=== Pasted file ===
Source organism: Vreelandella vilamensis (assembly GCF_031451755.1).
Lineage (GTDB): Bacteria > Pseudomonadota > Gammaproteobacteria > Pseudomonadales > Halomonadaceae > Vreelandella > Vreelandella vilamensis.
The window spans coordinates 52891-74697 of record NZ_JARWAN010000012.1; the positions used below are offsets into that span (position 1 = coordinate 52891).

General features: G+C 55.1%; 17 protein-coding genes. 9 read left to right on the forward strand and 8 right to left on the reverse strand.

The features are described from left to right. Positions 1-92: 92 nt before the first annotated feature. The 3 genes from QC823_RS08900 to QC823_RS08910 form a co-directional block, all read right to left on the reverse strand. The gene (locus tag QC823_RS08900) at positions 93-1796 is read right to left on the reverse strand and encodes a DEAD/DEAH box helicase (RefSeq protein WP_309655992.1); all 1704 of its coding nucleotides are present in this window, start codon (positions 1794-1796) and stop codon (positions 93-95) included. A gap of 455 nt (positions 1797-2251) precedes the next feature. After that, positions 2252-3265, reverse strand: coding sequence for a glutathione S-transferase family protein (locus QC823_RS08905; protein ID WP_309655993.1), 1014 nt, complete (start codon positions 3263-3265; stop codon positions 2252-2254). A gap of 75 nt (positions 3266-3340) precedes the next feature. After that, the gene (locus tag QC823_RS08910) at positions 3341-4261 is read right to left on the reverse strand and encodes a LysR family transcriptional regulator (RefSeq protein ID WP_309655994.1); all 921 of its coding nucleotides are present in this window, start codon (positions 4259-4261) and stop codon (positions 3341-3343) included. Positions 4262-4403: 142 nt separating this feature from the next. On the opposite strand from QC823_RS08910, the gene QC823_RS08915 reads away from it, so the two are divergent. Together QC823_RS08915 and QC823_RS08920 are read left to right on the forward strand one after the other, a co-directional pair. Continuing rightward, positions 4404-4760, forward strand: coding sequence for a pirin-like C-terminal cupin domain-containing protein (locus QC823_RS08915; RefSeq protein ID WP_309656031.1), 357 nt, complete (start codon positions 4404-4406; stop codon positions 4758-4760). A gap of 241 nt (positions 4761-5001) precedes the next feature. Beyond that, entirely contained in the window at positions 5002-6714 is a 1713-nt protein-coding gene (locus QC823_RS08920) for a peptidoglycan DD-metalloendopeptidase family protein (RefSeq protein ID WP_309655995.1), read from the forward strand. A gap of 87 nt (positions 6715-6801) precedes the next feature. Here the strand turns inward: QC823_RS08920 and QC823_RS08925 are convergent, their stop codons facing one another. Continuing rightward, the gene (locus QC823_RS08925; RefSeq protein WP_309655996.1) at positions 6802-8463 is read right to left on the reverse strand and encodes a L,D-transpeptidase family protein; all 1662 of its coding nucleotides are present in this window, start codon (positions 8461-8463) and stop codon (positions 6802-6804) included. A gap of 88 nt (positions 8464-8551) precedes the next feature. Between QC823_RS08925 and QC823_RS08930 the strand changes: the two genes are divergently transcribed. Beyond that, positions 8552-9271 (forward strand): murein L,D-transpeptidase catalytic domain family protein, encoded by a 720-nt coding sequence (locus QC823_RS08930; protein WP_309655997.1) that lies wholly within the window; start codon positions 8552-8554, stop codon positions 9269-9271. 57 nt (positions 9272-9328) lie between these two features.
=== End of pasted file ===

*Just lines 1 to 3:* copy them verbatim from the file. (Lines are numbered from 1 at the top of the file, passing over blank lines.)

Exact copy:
Source organism: Vreelandella vilamensis (assembly GCF_031451755.1).
Lineage (GTDB): Bacteria > Pseudomonadota > Gammaproteobacteria > Pseudomonadales > Halomonadaceae > Vreelandella > Vreelandella vilamensis.
The window spans coordinates 52891-74697 of record NZ_JARWAN010000012.1; the positions used below are offsets into that span (position 1 = coordinate 52891).